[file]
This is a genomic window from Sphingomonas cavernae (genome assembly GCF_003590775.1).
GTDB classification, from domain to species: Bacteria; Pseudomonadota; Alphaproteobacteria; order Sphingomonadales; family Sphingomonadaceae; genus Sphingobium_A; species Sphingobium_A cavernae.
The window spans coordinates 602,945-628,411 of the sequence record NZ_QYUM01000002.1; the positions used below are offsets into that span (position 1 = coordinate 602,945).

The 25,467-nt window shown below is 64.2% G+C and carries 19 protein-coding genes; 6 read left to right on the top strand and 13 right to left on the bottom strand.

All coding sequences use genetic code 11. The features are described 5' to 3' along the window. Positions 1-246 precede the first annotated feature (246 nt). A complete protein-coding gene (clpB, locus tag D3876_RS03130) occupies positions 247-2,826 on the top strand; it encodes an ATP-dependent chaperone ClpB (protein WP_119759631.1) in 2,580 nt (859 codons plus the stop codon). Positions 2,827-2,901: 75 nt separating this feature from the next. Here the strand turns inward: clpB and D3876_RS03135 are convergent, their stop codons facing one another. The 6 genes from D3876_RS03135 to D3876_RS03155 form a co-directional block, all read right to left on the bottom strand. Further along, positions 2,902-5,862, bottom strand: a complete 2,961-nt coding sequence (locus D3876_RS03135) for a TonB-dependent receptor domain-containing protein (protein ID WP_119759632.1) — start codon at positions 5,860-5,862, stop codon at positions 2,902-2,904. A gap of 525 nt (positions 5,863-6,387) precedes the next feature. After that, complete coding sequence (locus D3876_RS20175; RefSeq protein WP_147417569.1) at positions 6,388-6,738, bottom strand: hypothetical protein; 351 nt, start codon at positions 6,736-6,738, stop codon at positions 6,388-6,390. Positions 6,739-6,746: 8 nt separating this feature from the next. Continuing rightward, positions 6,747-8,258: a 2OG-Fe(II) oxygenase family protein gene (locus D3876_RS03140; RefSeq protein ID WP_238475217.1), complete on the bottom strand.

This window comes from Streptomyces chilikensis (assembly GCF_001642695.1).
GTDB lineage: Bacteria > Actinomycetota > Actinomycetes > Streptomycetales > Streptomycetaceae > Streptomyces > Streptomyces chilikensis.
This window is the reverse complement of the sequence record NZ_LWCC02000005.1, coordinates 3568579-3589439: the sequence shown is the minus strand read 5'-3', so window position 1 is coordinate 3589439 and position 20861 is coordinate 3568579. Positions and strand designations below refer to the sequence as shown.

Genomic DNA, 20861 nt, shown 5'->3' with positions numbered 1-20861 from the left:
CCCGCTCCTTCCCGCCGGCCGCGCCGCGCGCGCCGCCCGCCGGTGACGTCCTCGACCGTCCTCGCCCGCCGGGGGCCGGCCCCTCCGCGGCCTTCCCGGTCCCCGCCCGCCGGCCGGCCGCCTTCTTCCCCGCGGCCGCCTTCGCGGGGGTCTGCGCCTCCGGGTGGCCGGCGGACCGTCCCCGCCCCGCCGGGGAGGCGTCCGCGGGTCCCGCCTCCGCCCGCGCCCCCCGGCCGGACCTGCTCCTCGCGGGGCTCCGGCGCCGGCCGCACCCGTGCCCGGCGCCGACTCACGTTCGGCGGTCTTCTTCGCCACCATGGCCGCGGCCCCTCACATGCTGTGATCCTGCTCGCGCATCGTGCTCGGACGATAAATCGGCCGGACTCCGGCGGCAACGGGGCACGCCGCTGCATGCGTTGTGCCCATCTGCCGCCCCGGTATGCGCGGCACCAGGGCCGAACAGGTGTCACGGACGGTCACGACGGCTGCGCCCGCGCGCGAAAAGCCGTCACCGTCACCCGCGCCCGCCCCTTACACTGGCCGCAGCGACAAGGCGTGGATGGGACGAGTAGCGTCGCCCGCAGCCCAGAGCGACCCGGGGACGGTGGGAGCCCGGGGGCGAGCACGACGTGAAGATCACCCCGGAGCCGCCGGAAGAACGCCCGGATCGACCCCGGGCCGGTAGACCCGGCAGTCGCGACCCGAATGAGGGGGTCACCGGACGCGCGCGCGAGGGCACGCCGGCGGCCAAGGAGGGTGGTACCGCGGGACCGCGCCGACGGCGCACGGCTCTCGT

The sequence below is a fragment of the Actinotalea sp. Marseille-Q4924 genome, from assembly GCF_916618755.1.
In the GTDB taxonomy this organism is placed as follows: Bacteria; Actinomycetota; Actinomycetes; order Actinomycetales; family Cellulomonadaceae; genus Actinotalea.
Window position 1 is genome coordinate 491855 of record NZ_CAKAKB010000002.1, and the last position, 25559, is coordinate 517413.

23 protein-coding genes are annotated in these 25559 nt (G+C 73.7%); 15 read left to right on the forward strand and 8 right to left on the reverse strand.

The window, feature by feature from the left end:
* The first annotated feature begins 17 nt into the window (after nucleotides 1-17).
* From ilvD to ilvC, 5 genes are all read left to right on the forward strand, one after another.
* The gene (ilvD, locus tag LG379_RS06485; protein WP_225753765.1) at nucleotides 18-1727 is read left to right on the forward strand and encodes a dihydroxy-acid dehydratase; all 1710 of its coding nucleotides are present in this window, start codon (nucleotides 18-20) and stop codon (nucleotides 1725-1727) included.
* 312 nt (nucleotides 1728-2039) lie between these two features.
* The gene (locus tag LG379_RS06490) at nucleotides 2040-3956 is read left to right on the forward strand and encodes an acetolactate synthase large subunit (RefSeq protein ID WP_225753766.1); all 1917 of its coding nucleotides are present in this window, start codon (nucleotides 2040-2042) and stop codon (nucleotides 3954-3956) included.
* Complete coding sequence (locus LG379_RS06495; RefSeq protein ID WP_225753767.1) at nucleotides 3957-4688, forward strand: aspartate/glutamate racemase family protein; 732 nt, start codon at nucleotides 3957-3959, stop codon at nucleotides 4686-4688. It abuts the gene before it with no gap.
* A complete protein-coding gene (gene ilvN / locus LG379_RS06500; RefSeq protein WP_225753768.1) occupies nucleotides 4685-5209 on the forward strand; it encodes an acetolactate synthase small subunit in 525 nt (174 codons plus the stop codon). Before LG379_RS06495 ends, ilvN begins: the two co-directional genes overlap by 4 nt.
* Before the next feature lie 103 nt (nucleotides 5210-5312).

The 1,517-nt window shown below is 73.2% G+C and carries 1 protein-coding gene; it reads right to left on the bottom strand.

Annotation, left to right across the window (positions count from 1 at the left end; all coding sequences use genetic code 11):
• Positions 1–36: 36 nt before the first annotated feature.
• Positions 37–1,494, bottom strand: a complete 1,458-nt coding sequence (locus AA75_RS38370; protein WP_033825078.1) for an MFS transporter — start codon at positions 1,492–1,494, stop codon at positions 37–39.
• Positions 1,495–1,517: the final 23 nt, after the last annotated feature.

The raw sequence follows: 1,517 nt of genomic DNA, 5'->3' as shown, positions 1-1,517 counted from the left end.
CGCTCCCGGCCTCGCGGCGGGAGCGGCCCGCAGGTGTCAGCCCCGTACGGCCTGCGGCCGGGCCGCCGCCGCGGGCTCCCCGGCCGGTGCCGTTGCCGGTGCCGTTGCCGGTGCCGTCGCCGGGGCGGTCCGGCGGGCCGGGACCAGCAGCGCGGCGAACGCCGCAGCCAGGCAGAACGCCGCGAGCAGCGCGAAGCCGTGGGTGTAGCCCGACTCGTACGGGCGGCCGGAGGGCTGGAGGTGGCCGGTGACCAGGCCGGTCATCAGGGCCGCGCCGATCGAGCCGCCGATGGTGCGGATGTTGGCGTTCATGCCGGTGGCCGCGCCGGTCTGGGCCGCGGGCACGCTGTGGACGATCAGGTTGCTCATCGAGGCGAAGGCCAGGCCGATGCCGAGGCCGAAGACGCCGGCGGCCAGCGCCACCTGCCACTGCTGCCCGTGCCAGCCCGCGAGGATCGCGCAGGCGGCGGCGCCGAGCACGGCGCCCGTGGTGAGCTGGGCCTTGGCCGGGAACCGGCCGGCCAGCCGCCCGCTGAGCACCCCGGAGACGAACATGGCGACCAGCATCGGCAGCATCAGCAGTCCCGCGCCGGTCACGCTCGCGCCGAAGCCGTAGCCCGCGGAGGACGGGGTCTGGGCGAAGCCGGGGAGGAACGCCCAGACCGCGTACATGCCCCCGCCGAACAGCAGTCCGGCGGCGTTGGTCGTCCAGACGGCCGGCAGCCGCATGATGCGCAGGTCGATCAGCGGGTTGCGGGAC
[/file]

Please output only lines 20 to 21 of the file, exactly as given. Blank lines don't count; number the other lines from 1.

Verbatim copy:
* The gene (locus tag LG379_RS06490) at nucleotides 2040-3956 is read left to right on the forward strand and encodes an acetolactate synthase large subunit (RefSeq protein ID WP_225753766.1); all 1917 of its coding nucleotides are present in this window, start codon (nucleotides 2040-2042) and stop codon (nucleotides 3954-3956) included.
* Complete coding sequence (locus LG379_RS06495; RefSeq protein ID WP_225753767.1) at nucleotides 3957-4688, forward strand: aspartate/glutamate racemase family protein; 732 nt, start codon at nucleotides 3957-3959, stop codon at nucleotides 4686-4688. It abuts the gene before it with no gap.